Ortiz v. WCAB (FAIR TEX MILLS, INC.)

Annotate this Case

102 Pa. Commonwealth Ct. 493 (1986)

518 A.2d 1305

Angel L. Ortiz, Petitioner v. Workmen's Compensation Appeal Board (Fair Tex Mills, Inc.), Respondents.

No. 2344 C.D. 1985.

Commonwealth Court of Pennsylvania.

Submitted on briefs September 8, 1986.

December 18, 1986.

Submitted on briefs September 8, 1986, to Judges MacPHAIL and PALLADINO, and Senior Judge BARBIERI, sitting as a panel of three.

*494 David G. Welty, for petitioner.

Martin J. Fallon, Jr., with him, David A. Pennington, Swartz, Campbell & Detweiler, for respondent, Fair Tex Mills, Inc.

OPINION BY JUDGE PALLADINO, December 18, 1986:

Angel L. Ortiz (Petitioner) appeals from an order of the Workmen's Compensation Appeal Board (Board) affirming the termination of his compensation and the refusal of the referee to award him payment of a penalty pursuant to sections 413(b)[1] and 435[2] of The Pennsylvania Workmen's Compensation Act (Act). We affirm.

*495 On December 16, 1980, Petitioner sustained an injury to his cervical spine while on the job. Fair Tex, Inc. (Employer) paid him workmen's compensation pursuant to a notice of compensation payable. Alleging that Employer improperly terminated his compensation on February 11, 1981, Petitioner filed a reinstatement petition on March 12, 1981 which contained a request for payment of a penalty and counsel fees. Employer denied the allegation and on March 31, 1981 filed a suspension petition and requested supersedeas. The supersedeas request was denied on April 22, 1981. Employer, on June 29, 1981, filed a termination petition accompanied by an affidavit from Dr. Richard K. White stating that Petitioner was fully recovered and able to resume his prior job as of June 11, 1981.

The petitions for reinstatement, suspension and termination were joined for resolution before the referee. During the proceedings Petitioner presented as evidence the deposition of Dr. Parvis Kambin, who testified unequivocally that Petitioner remained fully disabled because of his work injury. Employer offered the deposition of Dr. White, who testified unequivocally that Petitioner was fully recovered from his work injury and able to resume his prior job.

On August 22, 1983 the referee issued his decision on the three petitions. He granted Employer's termination *496 petition effective June 11, 1981 and dismissed both the reinstatement and suspension petition.[3] No penalty was imposed. The referee concluded:

Claimant [Petitioner] failed to prove by sufficient competent evidence that compensation ceased, improperly or otherwise, as of February 11, 1981, and Claimant failed to establish non-compliance by Defendant [Employer] with the Workmen's Compensation Act or the rules and regulations promulgated thereunder, within the meaning of §413 and §435 of the Act.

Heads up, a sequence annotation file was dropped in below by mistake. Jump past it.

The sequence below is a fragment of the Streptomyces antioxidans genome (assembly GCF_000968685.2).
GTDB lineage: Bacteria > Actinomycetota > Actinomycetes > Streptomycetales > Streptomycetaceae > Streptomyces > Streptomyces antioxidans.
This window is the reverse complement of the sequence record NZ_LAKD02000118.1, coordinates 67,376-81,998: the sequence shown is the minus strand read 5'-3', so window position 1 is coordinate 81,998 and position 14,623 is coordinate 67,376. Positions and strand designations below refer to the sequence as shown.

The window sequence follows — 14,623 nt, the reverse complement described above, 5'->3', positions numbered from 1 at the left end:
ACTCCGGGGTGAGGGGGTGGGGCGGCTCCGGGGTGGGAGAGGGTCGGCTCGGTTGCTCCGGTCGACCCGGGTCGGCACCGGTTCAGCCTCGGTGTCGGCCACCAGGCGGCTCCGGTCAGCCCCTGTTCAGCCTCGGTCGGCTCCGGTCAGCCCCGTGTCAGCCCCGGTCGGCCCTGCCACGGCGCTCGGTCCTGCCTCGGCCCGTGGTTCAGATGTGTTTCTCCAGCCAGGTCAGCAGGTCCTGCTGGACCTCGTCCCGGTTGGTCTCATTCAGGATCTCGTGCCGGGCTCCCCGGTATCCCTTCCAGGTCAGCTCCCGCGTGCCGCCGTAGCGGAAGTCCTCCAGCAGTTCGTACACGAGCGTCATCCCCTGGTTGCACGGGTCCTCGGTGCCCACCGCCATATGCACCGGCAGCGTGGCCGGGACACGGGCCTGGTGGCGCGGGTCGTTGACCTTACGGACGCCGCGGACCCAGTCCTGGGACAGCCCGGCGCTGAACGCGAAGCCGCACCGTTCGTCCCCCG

Referee's Conclusion of Law, No. 4. Petitioner appealed to the Board, which affirmed the referee's decision on August 23, 1985. A timely petition for review was subsequently filed by Petitioner with this Court.

Petitioner contests the termination of his compensation and the failure of the referee to impose a penalty on Employer for stopping his compensation on February 11, 1981 in violation of Section 413 of the Act. He contends that: (1) there is no substantial competent evidence in the record to support the referee's finding that he was fully recovered and able to return to his prior job; and (2) the referee erred in concluding that Petitioner had failed to prove a violation of Section 413(b) of the Law and, therefore, the penalty provided at Section 435(d)(i) of the Law should have been imposed. We will dispose of the termination issue first and then address the penalty contention.

The Employer bears the burden in a termination proceeding of proving that a work-related disability has ceased. Gallo v. Workmen's Compensation Appeal Board (United Parcel Service), 95 Pa. Commonwealth Ct. 158, 504 A.2d 985 (1986). We are limited to determining *497 whether constitutional rights were violated, an error of law was committed or necessary findings of fact are supported by substantial evidence. Estate of McGovern v. State Employees' Retirement Board, 512 Pa. 377, 517 A.2d 523 (1986).

Petitioner contends that the referee erred in accepting the opinion of Dr. White that he was fully recovered from his work injury and in rejecting that of Dr. Kambin that he remained totally disabled. Petitioner correctly notes that it is the referee who weighs conflicting evidence and determines credibility, including testimony from medical experts. However, he asserts that Dr. White's testimony was incompetent because Dr. White only conducted a brief examination of Petitioner and interpreted Petitioner's myelogram as demonstrating a "normal anatomical varation" while Dr. Kambin and the radiologist had interpreted it as demonstrating a defect. These are issues of credibility and the weight to be accorded conflicting medical opinions and do not relate to the competence of the testimony.